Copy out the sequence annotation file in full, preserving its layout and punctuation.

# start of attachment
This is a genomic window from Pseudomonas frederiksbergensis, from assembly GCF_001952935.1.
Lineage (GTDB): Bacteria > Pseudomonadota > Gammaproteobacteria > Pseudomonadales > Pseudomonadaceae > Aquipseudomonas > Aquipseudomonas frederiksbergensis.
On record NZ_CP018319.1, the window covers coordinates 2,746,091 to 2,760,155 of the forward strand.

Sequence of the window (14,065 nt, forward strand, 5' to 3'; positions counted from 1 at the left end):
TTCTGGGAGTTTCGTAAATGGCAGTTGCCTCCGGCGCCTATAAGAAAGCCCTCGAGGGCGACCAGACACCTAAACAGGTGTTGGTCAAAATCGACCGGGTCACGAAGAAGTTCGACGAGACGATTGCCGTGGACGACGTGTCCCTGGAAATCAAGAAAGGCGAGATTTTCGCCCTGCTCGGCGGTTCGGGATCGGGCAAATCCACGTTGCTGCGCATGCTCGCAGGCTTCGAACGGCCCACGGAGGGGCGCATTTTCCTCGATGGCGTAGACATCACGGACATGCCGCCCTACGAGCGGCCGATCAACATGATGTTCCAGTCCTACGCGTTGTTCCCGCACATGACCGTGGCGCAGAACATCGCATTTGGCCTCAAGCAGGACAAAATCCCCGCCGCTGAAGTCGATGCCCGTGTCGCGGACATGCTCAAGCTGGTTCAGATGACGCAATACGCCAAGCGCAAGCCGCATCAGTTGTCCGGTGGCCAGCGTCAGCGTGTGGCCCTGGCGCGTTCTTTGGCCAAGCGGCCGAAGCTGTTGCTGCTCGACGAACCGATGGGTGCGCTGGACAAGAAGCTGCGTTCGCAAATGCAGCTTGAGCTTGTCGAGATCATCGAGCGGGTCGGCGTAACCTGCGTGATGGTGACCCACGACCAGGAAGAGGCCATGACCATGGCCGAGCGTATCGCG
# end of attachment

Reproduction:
This is a genomic window from Pseudomonas frederiksbergensis, from assembly GCF_001952935.1.
Lineage (GTDB): Bacteria > Pseudomonadota > Gammaproteobacteria > Pseudomonadales > Pseudomonadaceae > Aquipseudomonas > Aquipseudomonas frederiksbergensis.
On record NZ_CP018319.1, the window covers coordinates 2,746,091 to 2,760,155 of the forward strand.

Sequence of the window (14,065 nt, forward strand, 5' to 3'; positions counted from 1 at the left end):
TTCTGGGAGTTTCGTAAATGGCAGTTGCCTCCGGCGCCTATAAGAAAGCCCTCGAGGGCGACCAGACACCTAAACAGGTGTTGGTCAAAATCGACCGGGTCACGAAGAAGTTCGACGAGACGATTGCCGTGGACGACGTGTCCCTGGAAATCAAGAAAGGCGAGATTTTCGCCCTGCTCGGCGGTTCGGGATCGGGCAAATCCACGTTGCTGCGCATGCTCGCAGGCTTCGAACGGCCCACGGAGGGGCGCATTTTCCTCGATGGCGTAGACATCACGGACATGCCGCCCTACGAGCGGCCGATCAACATGATGTTCCAGTCCTACGCGTTGTTCCCGCACATGACCGTGGCGCAGAACATCGCATTTGGCCTCAAGCAGGACAAAATCCCCGCCGCTGAAGTCGATGCCCGTGTCGCGGACATGCTCAAGCTGGTTCAGATGACGCAATACGCCAAGCGCAAGCCGCATCAGTTGTCCGGTGGCCAGCGTCAGCGTGTGGCCCTGGCGCGTTCTTTGGCCAAGCGGCCGAAGCTGTTGCTGCTCGACGAACCGATGGGTGCGCTGGACAAGAAGCTGCGTTCGCAAATGCAGCTTGAGCTTGTCGAGATCATCGAGCGGGTCGGCGTAACCTGCGTGATGGTGACCCACGACCAGGAAGAGGCCATGACCATGGCCGAGCGTATCGCG